After the palace, we had lunch, and then proceeded to visit the Jokung Temple.   Smell the burning butter. Outside the temple, there was a "sunken" building where there were oil lamps lit.  These were all yak butter lamps. Everywhere we went there were yak butter lamps/candles.  People would bring in either thermos' of melted yak butter (even in the palace) or they would have bags of yak butter.  In some places they also brought barley or barley flour.Tibet-2496.jpg  Every monastery or temple we went to had these beautiful paintings.  Sometimes they were darkened with soot, or damaged by water, but mostly they were in good shape and absolutely stunning in detail and execution.  Tibet-2500.jpg  From the roof, one had a good view of the Potala Palace in the background, and the main shopping street which went around the temple.


The second day was probably the highlight of the trip for both of us.  Cindy had seen Cham Dancing before, but I hadn't.  We went to a festival about an hour outside of the city at Tsuphu.  Tibet-D2-Tsuphu-2520 We had to park about a kilometer below the temple site in the village, and walk up.  Here we were approaching the actual temple grounds, there were probably thousands of people who came for this.  It had a real local country fair kind of atmosphere.  There were incense vendors, food (cooked and uncooked) vendors, dozens of buses which had brought people parked in the parking lot, and people milling about everywhere.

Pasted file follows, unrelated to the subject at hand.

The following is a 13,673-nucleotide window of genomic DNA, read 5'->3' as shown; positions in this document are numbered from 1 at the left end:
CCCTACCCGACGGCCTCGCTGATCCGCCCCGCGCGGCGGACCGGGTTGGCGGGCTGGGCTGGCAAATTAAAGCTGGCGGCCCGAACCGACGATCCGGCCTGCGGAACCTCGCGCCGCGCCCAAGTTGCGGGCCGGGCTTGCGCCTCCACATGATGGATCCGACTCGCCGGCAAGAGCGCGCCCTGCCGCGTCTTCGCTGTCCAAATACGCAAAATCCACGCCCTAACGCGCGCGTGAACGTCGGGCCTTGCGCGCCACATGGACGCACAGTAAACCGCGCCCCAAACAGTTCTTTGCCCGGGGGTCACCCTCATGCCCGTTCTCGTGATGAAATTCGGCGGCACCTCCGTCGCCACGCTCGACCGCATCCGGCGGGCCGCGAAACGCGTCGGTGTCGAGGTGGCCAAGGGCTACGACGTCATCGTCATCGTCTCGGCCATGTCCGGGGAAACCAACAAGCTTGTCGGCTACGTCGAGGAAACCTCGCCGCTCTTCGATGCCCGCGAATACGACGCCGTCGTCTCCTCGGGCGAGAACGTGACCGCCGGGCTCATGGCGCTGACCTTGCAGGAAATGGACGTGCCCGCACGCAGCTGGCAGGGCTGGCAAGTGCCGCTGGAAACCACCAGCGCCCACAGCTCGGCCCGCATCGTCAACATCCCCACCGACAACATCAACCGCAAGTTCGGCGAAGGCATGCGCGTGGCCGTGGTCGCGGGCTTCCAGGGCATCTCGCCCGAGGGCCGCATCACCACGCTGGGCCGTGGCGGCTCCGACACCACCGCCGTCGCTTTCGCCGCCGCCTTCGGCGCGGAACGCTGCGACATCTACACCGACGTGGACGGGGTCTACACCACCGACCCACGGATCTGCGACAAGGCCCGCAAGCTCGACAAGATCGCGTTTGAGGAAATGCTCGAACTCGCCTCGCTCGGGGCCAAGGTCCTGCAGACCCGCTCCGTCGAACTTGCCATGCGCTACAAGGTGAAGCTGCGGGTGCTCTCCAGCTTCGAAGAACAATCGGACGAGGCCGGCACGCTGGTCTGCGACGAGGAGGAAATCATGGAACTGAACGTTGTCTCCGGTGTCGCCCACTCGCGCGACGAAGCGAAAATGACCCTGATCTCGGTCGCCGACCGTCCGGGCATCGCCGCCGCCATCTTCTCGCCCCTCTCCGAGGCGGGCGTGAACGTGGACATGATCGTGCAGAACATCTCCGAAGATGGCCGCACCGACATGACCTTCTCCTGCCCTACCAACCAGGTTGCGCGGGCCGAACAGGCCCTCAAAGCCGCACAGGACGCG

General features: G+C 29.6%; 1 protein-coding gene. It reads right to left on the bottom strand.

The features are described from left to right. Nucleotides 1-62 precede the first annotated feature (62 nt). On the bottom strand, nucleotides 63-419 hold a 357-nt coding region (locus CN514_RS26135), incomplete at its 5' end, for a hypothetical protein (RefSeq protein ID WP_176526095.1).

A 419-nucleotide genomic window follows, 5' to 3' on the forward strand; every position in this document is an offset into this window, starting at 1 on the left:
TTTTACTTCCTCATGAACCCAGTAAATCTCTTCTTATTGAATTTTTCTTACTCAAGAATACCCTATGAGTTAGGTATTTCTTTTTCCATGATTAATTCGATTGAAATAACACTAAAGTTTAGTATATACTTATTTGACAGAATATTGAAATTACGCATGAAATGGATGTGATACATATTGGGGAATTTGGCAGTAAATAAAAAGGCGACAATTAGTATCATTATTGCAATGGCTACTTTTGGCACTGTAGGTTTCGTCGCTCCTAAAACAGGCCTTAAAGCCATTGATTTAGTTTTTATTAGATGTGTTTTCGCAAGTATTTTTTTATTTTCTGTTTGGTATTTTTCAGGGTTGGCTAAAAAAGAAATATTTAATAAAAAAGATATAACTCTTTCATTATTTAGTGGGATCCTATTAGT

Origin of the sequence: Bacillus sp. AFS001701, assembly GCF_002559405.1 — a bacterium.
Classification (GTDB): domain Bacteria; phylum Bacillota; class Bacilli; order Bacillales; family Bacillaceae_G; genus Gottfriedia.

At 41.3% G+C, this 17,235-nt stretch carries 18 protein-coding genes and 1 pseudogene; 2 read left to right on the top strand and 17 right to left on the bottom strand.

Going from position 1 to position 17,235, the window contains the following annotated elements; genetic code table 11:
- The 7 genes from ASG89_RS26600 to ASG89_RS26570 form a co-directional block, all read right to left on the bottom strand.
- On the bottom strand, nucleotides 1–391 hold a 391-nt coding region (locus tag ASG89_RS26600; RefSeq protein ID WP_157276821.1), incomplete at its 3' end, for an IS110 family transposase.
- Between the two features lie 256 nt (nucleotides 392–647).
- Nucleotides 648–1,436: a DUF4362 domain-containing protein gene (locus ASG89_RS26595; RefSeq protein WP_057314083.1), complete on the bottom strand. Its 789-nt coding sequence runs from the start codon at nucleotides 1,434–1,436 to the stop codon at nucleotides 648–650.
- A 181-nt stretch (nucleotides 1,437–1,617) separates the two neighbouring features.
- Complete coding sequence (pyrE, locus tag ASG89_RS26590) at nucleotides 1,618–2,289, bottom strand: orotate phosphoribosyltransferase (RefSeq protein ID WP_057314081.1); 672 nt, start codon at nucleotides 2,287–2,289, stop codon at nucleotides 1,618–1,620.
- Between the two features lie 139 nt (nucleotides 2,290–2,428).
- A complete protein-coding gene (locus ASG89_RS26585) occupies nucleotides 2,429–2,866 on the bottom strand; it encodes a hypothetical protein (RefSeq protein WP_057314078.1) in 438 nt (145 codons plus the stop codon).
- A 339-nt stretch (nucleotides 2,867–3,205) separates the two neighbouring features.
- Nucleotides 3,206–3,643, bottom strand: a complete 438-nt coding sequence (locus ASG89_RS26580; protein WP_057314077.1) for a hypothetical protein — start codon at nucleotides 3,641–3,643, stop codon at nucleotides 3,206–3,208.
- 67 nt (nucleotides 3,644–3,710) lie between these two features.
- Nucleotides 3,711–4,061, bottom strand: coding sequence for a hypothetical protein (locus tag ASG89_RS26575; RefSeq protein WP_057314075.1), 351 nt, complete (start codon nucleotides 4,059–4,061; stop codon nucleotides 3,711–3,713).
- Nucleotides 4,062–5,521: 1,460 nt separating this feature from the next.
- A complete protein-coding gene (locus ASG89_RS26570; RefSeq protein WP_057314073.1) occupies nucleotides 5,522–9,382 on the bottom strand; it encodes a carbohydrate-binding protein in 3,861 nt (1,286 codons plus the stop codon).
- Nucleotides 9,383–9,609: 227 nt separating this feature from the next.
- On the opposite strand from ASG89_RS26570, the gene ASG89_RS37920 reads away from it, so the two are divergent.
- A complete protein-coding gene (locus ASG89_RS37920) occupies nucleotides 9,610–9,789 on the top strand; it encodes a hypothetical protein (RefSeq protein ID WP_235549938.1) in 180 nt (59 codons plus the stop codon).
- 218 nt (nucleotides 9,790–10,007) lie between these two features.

Tibet-D2-Tsuphu-2565And Cindy, as always, made a friend:
At first when we arrived, we had a tough time getting close enough to the festivities to really get good photos.  Here you can see the opening procession.
Opening Procession

Also some of the dancing:

Eventually I braved the "intermission dancers/clowns" who did crowd control, and entertained people during the time between the main dances.  I got close in on the main square and took some photos up close.



Please visit my Flickr page to see more photos of the festivities, and a couple of videos I took there.

We spent pretty much the whole day there at the festival, having a bite to eat at about 3pm in a local tent on the way back down to the car.  I had some spicy noodles, Cindy had some rice dish, I don't remember exactly what.  They were especially happy to serve us yak butter tea, the local drink.

The third day we stayed around Lhasa again.  By now we were fairly well acclimated to the altitude in Lhasa, so that didn't bother us too much.   In the morning we went to the Dali Lama's summer palace/gardens.  I don't have many pictures because although the gardens were beautiful, I suffered massively from allergies and was miserable most of the morning.  I started to feel better after we had some lunch and I got away from the blooming trees in the gardens.

In the after noon we went to the  Sera monastery.   The key interest in this monastery is the debating monks.  They do it every day.  It seems to have become a real tourist attraction, and one wonders how authentic it is any more, but it represents how the monks "debate" or more accurately question one another on scripture.  Some of them are very dramatic about it, seeming to have a lot of fun, others are more sedate or serious.  Whatever, they definitely put on a show.  They pose the question, and then clap their hands, leaving one extended towards the recipient of the question.


We also toured the inside of the monastery here.  Again many more paintings, sculptures, etc.  Most of the monasteries we visited charged to take pictures inside.  It usually wasn't much, 2 or 3 dollars, but it added up over time, so we didn't always take photos inside.
Tibet-D3-2905  We also got to visit the kitchens, where a couple of monks were preparing something for the rest.